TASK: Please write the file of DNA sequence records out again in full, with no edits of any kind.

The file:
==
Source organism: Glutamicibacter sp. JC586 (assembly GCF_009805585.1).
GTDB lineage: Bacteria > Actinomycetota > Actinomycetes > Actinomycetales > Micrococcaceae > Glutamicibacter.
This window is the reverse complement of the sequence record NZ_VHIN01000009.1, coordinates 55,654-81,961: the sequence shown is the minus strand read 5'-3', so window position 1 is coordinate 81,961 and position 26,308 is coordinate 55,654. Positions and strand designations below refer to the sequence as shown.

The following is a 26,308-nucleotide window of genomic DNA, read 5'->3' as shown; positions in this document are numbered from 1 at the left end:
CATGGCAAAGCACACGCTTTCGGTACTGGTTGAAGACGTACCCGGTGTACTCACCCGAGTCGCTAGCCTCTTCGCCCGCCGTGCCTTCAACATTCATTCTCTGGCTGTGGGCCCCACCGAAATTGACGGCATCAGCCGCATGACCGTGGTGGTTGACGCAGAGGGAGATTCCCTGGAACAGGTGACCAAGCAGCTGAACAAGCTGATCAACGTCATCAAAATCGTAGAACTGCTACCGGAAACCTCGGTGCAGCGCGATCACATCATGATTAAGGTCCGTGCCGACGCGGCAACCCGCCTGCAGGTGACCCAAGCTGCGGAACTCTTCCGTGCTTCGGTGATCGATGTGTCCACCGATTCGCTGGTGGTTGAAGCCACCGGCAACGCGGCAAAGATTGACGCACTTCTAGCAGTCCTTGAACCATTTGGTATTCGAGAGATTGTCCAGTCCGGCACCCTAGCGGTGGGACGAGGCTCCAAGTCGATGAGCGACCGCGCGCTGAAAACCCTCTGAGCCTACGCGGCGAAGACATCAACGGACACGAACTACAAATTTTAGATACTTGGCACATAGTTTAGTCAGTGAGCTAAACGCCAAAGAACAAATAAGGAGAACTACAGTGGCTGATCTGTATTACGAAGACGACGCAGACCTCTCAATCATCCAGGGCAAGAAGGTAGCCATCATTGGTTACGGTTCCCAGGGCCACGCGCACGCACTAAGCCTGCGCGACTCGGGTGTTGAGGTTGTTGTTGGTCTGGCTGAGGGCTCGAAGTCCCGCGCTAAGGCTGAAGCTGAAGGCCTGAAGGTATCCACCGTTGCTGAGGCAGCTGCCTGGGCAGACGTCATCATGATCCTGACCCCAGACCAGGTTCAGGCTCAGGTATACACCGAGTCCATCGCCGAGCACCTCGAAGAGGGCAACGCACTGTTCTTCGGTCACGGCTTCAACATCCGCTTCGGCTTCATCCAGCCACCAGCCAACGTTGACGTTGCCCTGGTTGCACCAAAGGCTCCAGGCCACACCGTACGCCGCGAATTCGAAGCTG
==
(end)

Source organism: Glutamicibacter sp. JC586 (assembly GCF_009805585.1).
GTDB lineage: Bacteria > Actinomycetota > Actinomycetes > Actinomycetales > Micrococcaceae > Glutamicibacter.
This window is the reverse complement of the sequence record NZ_VHIN01000009.1, coordinates 55,654-81,961: the sequence shown is the minus strand read 5'-3', so window position 1 is coordinate 81,961 and position 26,308 is coordinate 55,654. Positions and strand designations below refer to the sequence as shown.

The following is a 26,308-nucleotide window of genomic DNA, read 5'->3' as shown; positions in this document are numbered from 1 at the left end:
CATGGCAAAGCACACGCTTTCGGTACTGGTTGAAGACGTACCCGGTGTACTCACCCGAGTCGCTAGCCTCTTCGCCCGCCGTGCCTTCAACATTCATTCTCTGGCTGTGGGCCCCACCGAAATTGACGGCATCAGCCGCATGACCGTGGTGGTTGACGCAGAGGGAGATTCCCTGGAACAGGTGACCAAGCAGCTGAACAAGCTGATCAACGTCATCAAAATCGTAGAACTGCTACCGGAAACCTCGGTGCAGCGCGATCACATCATGATTAAGGTCCGTGCCGACGCGGCAACCCGCCTGCAGGTGACCCAAGCTGCGGAACTCTTCCGTGCTTCGGTGATCGATGTGTCCACCGATTCGCTGGTGGTTGAAGCCACCGGCAACGCGGCAAAGATTGACGCACTTCTAGCAGTCCTTGAACCATTTGGTATTCGAGAGATTGTCCAGTCCGGCACCCTAGCGGTGGGACGAGGCTCCAAGTCGATGAGCGACCGCGCGCTGAAAACCCTCTGAGCCTACGCGGCGAAGACATCAACGGACACGAACTACAAATTTTAGATACTTGGCACATAGTTTAGTCAGTGAGCTAAACGCCAAAGAACAAATAAGGAGAACTACAGTGGCTGATCTGTATTACGAAGACGACGCAGACCTCTCAATCATCCAGGGCAAGAAGGTAGCCATCATTGGTTACGGTTCCCAGGGCCACGCGCACGCACTAAGCCTGCGCGACTCGGGTGTTGAGGTTGTTGTTGGTCTGGCTGAGGGCTCGAAGTCCCGCGCTAAGGCTGAAGCTGAAGGCCTGAAGGTATCCACCGTTGCTGAGGCAGCTGCCTGGGCAGACGTCATCATGATCCTGACCCCAGACCAGGTTCAGGCTCAGGTATACACCGAGTCCATCGCCGAGCACCTCGAAGAGGGCAACGCACTGTTCTTCGGTCACGGCTTCAACATCCGCTTCGGCTTCATCCAGCCACCAGCCAACGTTGACGTTGCCCTGGTTGCACCAAAGGCTCCAGGCCACACCGTACGCCGCGAATTCGAAGCTG